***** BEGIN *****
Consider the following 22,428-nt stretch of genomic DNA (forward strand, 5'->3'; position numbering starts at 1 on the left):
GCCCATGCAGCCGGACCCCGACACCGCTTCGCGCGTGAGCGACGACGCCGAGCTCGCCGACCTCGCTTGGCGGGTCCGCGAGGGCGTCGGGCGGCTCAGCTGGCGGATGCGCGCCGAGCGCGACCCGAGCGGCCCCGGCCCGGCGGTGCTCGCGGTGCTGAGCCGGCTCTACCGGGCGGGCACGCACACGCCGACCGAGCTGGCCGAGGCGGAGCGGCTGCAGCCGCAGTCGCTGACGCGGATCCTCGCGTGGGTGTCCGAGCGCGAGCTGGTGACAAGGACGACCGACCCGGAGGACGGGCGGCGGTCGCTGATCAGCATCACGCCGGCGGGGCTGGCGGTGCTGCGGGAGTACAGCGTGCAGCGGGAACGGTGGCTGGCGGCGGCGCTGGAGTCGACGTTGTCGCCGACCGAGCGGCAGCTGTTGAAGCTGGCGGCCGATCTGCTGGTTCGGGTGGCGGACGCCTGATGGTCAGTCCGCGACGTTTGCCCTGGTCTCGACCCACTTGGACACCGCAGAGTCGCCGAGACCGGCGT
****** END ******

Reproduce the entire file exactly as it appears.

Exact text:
Consider the following 22,428-nt stretch of genomic DNA (forward strand, 5'->3'; position numbering starts at 1 on the left):
GCCCATGCAGCCGGACCCCGACACCGCTTCGCGCGTGAGCGACGACGCCGAGCTCGCCGACCTCGCTTGGCGGGTCCGCGAGGGCGTCGGGCGGCTCAGCTGGCGGATGCGCGCCGAGCGCGACCCGAGCGGCCCCGGCCCGGCGGTGCTCGCGGTGCTGAGCCGGCTCTACCGGGCGGGCACGCACACGCCGACCGAGCTGGCCGAGGCGGAGCGGCTGCAGCCGCAGTCGCTGACGCGGATCCTCGCGTGGGTGTCCGAGCGCGAGCTGGTGACAAGGACGACCGACCCGGAGGACGGGCGGCGGTCGCTGATCAGCATCACGCCGGCGGGGCTGGCGGTGCTGCGGGAGTACAGCGTGCAGCGGGAACGGTGGCTGGCGGCGGCGCTGGAGTCGACGTTGTCGCCGACCGAGCGGCAGCTGTTGAAGCTGGCGGCCGATCTGCTGGTTCGGGTGGCGGACGCCTGATGGTCAGTCCGCGACGTTTGCCCTGGTCTCGACCCACTTGGACACCGCAGAGTCGCCGAGACCGGCGT